The Avenues to Success program changes lives, she said, citing an example of a young man who had been homeless and couch-hopping for nearly five years. He followed a plan developed with help from the program and earned an Avenues to Success reward that allowed him to get his own apartment.
“It’s a travesty that in a country as big as this that that’s such a miracle,” Marshall said. “But we need literally thousands more of those kinds of miracles and these small rewards that really help young people recognize the correlation between steadfast employment and steadfast growth and steadfast healthier opportunity.”
Marshall also recognized that getting results required higher standards.
Under her leadership, SWORWIB has called for training programs to meet certain standards or the board won’t help pay for people to get training there. That means if someone wanted to attend a training program to become a truck driver, for example, the board wouldn’t help pay for that training unless the program could demonstrate that it helped most of its participants get ahead.
“She was putting pressure on the training programs to say, ‘Hey, why aren’t they passing the final credentialing test or getting jobs?’” Urbanik said.
‘It’s a rough time to lose Sherry’
As Holt put it: “Training is a great way to waste a lot of money if you’re funding the wrong training for the wrong people in the wrong time.”
“Sherry has really fought the state and feds on this because their attitude is to be just very open, let anybody choose what they want,” he said. “But Sherry and the board have done a great job of saying, no, we’re only going to fund training providers that graduate a certain percent of their students – so it’s 50 or 60 or 70% -- and get them jobs in the fields where they’re working.”
So does the COVID-19 economic crisis make this an especially difficult time to lose Marshall?
“Yes, it’s a rough time to lose Sherry,” Urbanik said. “Any time would be a rough time to lose Sherry, because workforce development is an ever-present challenge.”
Workforce development agencies across the country are working to provide training for people whose lives have been upended by the current economic crisis, Urbanik said, without repeating mistakes made after the Great Recession.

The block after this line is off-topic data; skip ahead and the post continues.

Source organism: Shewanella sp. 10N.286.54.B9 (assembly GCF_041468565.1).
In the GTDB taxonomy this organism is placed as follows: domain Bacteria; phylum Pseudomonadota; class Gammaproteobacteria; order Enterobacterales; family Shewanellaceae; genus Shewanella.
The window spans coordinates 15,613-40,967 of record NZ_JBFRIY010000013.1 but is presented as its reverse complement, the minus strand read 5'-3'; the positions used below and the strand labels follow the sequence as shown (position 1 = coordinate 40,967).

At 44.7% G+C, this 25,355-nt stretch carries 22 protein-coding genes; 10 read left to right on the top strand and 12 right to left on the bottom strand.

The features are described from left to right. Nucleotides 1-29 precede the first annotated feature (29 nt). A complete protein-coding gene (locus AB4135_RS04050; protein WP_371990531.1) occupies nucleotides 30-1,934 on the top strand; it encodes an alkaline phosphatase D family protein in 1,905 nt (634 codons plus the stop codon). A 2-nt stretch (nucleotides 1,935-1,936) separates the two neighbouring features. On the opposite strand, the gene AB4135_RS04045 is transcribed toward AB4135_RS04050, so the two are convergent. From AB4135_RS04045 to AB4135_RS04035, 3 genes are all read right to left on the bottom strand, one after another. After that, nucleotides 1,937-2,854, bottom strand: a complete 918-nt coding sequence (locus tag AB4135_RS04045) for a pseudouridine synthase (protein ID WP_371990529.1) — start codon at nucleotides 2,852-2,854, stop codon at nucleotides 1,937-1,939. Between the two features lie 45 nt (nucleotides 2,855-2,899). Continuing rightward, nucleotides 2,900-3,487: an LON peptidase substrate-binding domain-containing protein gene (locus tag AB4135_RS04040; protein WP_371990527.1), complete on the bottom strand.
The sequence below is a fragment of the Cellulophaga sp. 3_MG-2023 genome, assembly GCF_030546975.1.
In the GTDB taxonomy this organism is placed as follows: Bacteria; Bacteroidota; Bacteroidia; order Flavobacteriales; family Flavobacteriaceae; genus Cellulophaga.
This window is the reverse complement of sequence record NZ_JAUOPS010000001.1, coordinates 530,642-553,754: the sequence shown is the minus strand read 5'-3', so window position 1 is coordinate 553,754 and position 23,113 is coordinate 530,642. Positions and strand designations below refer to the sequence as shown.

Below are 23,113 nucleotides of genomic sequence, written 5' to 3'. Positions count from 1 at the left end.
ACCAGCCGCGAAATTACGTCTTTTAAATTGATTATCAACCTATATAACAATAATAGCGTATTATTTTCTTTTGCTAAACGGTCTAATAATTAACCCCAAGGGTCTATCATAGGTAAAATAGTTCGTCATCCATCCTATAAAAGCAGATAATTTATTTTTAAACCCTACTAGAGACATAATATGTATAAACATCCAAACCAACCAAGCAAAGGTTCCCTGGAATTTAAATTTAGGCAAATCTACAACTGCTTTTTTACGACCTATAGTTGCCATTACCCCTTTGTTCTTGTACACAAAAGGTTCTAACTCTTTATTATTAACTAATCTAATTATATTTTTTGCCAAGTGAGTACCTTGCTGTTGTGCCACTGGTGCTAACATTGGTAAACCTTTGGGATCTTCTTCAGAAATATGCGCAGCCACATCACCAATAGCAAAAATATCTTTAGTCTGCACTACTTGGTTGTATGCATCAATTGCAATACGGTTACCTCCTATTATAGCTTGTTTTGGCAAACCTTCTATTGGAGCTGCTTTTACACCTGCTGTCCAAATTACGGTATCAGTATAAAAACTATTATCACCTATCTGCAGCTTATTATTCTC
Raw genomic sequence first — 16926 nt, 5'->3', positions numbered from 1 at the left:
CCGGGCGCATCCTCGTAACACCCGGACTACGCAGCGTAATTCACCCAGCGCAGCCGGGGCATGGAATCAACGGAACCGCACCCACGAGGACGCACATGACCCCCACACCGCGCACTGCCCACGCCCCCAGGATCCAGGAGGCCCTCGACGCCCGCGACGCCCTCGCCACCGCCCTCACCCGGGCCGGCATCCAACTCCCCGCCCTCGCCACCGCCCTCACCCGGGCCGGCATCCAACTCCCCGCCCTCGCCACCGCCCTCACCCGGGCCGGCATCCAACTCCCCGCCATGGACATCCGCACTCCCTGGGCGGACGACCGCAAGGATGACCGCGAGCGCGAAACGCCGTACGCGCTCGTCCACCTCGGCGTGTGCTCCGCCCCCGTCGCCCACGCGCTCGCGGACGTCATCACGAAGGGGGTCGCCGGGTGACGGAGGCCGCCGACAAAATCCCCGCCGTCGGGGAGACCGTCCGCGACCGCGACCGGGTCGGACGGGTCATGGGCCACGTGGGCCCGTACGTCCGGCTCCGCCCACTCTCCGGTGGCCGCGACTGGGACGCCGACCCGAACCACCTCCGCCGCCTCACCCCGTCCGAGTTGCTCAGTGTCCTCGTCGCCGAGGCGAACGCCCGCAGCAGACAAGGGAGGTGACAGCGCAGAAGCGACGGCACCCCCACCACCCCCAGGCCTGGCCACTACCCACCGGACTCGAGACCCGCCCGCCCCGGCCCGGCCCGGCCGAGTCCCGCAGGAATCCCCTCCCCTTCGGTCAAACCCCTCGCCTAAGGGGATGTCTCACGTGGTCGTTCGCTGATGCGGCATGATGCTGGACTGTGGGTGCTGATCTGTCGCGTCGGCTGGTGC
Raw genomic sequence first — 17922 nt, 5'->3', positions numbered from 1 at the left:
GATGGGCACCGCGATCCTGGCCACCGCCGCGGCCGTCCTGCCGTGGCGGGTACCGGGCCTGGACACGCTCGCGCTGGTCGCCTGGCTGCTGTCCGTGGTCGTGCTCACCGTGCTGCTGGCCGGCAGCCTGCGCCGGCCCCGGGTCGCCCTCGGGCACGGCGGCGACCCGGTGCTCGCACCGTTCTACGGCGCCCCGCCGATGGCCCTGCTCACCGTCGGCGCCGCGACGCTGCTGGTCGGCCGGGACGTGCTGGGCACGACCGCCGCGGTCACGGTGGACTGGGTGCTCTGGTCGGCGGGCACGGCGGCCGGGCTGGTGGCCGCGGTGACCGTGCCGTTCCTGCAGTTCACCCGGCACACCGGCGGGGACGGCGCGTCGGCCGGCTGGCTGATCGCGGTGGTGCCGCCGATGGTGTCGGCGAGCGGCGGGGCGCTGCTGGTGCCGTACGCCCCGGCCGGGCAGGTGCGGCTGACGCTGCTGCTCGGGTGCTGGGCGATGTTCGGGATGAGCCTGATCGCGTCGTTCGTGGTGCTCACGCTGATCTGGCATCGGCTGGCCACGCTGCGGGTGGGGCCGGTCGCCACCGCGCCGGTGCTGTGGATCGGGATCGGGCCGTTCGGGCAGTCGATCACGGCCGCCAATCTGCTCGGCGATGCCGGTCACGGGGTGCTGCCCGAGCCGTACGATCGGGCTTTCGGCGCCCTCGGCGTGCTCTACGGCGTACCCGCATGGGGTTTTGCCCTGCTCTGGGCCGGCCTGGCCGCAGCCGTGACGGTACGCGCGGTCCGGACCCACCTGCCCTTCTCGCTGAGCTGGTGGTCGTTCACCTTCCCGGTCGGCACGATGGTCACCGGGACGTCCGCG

“The focus (then) was just train people and get them back to work,” Urbanik said. “It left out far too many people of color. And the people who were trained and put back to work got low-quality jobs. We need to be focused on racial equity and use the power of the funding and the power that role holds to change the quality of the jobs.”
Marshall said she hopes whoever replaces her at the workforce investment board will have the courage to stand up for what’s right even if it’s unpopular.
And while Marshall said she thinks everyone has done the best they can to get through the coronavirus pandemic, she believes the country could learn from this past year and do things differently the next time the nation faces a similar threat.
“I wish that we could have policy that says that if and when these things happen, the primary objective is to make sure that people are safe and that they’re fed and that they can sleep and not worry,” she said. “But also we need to say to them, if you weren’t working on some other kind of skill or advancing a skill that you already have into its next level, you need to do that while we’re publicly supporting you.”
The federal government could have done that, she said, adding that she hopes policymakers will consider that approach in the future.
“I don’t know what the drawback is for our policy or for us as individuals to recognize that things grow faster now,” Marshall said. “And you cannot rely on what you could do five years ago or 10 years ago.”
More information about the Southwest Ohio Region Workforce Investment Board and the programs it offers is available online.
Lucy May writes about the people, places and issues that define our region – to celebrate what makes the Tri-State great and shine a spotlight on issues we need to address. To reach Lucy, email email@example.com. Follow her on Twitter @LucyMayCincy.